The piece also helpfully explains the teachers unions' recent turn towards a dual strategy of critiquing low-performing charters (especially for-profit ones) via the Annenberg Standards while also embarking on a series of organizing efforts:

Beginning in 2007 and 2008, the AFT set up a national charter-organizing division, and today has organizers in seven cities: L.A., Detroit, Cleveland, Chicago, New Orleans, New York City, and Philadelphia. 

Like me, you have heard a bit about the Annenberg Standards for charter schools but not really known what they are or how they were being advanced. You may be surprised to learn that NACSA -- the association of authorizers comes out as more critical of them than NAPCS, the association of charter operators.  (Usually it's the other way around when it comes to quality and accountability issues.)  

And Cohen addresses the awkwardness for some teachers thinking about being represented by an organization that has previously seemed to deride their work and impact. She quotes on LA charter school teacher opposed to unionization:

How could I support a union that for the last ten years spent a good portion of their time attacking our right to exist?... They’ve spent the last ten years both supporting anti-charter school board members and fighting in Sacramento against what we do.

This tension remains or even grows with the unions' interest in promoting new legislation that would limit charter expansion.  And Cohen addresses that too. 

There's even a nice mention for Green Dot's unionized network of charters and the evolution of the relationship between UTLA and AMU -- gotta love that (especially if you wrote a book about Locke High School).

That's not to say that there aren't issues with the piece, however:

For starters, the evidence for the impact of unionization on student achievement (what little there is) is pushed to the bottom of the story when ideally it would have been touched on at the top (at least, right?). Readers should know early on that unionization or its absence doesn't seem to make a dramatic difference when it comes to student outcomes. 

Depth-wise, there aren't very many voices from principals and administrators who've worked with unionized charter teachers -- really just one at the end -- or really from teachers who've been at unionized charters for a long while. So we hear from lots of charter teachers talking about organizing (generally in positive terms) but get very little sense of what it's like working with unionized staff over the long haul.

It's perhaps a minor complaint but there's little or nothing until the very end of the piece about the difficulties that organizers have encountered in New York City when it comes to unionized charters (and no mention at all of the a well-publicized situation in which teachers at KIPP AMP voted to join the union then changed their minds). I'd be interested to learn more about organizing efforts that haven't panned out, and why.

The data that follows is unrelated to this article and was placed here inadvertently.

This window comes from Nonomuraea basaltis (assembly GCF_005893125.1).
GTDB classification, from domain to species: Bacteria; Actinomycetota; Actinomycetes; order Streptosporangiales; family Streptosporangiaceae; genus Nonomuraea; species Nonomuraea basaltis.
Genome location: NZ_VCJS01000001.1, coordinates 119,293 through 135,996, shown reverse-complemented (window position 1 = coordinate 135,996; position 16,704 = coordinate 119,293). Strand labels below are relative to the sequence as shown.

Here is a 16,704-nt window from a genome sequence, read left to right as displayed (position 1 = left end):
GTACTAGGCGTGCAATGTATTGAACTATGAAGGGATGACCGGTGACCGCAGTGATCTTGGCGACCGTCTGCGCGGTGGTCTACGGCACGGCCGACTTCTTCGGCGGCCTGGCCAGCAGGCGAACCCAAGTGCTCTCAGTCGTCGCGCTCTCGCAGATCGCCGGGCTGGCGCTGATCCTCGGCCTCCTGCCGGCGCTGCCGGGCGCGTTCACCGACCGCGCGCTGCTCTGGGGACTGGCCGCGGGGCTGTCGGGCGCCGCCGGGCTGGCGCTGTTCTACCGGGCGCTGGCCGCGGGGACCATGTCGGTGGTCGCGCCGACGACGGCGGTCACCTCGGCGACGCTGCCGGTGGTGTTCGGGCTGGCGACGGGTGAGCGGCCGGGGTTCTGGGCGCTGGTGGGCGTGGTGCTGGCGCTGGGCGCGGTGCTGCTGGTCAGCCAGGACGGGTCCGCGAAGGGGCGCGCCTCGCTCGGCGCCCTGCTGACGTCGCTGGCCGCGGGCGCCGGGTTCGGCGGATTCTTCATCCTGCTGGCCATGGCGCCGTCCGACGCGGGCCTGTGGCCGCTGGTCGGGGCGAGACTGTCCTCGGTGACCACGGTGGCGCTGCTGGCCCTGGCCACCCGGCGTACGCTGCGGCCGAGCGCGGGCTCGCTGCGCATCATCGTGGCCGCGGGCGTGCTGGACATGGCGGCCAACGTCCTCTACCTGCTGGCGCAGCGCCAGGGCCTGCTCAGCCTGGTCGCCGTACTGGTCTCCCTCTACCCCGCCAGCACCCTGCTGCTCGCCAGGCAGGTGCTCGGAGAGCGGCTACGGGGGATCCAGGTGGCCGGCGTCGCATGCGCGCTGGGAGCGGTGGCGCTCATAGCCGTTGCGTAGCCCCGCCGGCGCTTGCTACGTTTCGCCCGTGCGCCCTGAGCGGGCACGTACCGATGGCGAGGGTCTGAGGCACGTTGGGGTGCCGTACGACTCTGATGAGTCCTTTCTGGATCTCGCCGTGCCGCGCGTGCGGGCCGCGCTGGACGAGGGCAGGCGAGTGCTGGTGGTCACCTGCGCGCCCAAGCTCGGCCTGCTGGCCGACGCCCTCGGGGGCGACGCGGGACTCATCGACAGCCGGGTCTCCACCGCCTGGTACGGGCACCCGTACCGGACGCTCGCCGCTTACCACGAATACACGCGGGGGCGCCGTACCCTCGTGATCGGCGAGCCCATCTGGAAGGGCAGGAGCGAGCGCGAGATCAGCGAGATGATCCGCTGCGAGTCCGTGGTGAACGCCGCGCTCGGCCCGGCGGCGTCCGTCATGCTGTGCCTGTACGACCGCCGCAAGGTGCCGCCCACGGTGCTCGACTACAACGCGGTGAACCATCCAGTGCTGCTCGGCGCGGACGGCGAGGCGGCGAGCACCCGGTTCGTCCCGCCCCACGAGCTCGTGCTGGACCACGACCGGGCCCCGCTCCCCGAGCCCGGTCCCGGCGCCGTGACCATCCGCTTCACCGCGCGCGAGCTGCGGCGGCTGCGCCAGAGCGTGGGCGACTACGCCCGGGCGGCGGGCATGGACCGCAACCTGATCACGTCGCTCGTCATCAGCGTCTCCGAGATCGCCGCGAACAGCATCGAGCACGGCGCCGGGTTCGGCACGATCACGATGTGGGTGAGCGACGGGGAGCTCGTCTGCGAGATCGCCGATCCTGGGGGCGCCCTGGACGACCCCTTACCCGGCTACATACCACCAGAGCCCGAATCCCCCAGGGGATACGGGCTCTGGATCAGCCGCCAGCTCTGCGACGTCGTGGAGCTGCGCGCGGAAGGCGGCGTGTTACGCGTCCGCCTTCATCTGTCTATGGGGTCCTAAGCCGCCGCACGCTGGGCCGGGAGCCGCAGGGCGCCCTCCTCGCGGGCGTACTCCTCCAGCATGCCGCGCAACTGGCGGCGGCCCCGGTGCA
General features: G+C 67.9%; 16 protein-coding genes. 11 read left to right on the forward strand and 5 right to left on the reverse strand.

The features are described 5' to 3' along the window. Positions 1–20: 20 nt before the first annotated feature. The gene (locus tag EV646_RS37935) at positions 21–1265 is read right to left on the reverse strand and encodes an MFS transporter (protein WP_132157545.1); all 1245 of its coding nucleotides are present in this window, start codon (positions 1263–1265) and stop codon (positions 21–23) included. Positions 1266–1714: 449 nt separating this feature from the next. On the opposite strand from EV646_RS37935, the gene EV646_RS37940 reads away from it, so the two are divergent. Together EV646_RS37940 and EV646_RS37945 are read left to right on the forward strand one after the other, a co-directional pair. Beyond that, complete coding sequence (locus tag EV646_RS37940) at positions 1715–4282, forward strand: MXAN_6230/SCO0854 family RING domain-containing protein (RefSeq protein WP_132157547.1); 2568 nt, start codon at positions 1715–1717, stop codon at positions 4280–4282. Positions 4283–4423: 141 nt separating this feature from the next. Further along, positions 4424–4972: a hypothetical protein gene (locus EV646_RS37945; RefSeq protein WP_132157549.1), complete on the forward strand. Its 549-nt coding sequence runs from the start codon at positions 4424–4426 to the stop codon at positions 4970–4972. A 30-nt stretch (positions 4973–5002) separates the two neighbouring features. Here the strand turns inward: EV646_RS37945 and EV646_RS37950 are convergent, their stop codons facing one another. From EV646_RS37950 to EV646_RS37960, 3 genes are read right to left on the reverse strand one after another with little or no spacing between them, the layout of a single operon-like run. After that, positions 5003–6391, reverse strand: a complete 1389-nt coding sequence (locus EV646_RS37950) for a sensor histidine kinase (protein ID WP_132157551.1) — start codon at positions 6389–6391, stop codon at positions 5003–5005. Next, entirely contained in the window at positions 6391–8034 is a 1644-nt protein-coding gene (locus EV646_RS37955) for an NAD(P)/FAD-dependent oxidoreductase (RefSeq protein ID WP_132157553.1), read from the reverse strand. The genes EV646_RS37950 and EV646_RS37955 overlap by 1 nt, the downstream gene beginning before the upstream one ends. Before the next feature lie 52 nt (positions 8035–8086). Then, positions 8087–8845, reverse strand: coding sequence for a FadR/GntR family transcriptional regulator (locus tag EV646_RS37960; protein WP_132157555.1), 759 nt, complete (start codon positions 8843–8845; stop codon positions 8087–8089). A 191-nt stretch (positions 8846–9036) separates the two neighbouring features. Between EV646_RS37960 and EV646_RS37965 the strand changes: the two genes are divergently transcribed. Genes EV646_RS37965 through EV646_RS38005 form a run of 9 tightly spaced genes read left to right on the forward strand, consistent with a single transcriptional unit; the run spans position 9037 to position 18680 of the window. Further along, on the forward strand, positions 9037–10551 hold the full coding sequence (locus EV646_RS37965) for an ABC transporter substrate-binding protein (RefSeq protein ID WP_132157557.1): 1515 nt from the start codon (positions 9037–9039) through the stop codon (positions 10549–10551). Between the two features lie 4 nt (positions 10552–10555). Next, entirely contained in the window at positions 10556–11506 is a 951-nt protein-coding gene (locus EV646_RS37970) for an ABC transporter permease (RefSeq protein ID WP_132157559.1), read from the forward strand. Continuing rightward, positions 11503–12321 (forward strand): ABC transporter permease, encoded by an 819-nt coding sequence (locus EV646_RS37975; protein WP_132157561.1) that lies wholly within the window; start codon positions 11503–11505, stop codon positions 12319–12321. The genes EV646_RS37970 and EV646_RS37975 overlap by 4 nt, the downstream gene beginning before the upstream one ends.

Last but not least, Cohen resorts to speculation when it comes to describing the non-academic benefits of unionization, especially when it comes to attracting and retaining effective teachers.  If unionization doesn't dramatically affect student achievement one way or the other, does it at least attract more qualified teachers or increase retention? It's not clear.  Cohen speculates that it does but I could imagine it working both ways.

Still, it's a fascinating and helpful piece, over all, and I recommend it highly. 

Table: Smaller, Lower-Scoring Districts Had Higher Opt-Out Rates In NY

image from www.brookings.eduSo Brookings' Matt Chingos took a look at the available opt-out data for New York State, and then combined it with demographic information and 2014 test score results (Who opts out of state tests?).

What he found includes both the obvious ("relatively affluent districts tend to have higher opt-out rates," and "larger districts tend to have lower opt-out rates.") and the more surprising ("districts with lower test scores have higher opt-out rates after taking socioeconomic status into account.")

Why would lower-scoring districts have higher opt out rates, controlling for demographics?

According to Chingos, it might be "district administrators encouraging opt-outs in order to cover up poor performance, districts focusing on non-tested subjects to satisfy parents who care less about standardized tests, and parents becoming more skeptical of the value of tests when their children do not score well."

However, there's not enough data to determine whether lower- or higher-scoring students tended to opt out at higher or lower rates, notes Chingos. "It could be the higher-scoring students in those districts that are doing the opting out."

Quotes: And Now, A Word From President Clinton's Education Secretary

Quotes2We’re kind of in a testing era in the United States... If you have a problem, throw a test at it.

- Stanford Professor Linda Darling-Hammond in the NY Times (Tougher Teacher Licensing Exams and a Question of Racial Discrimination)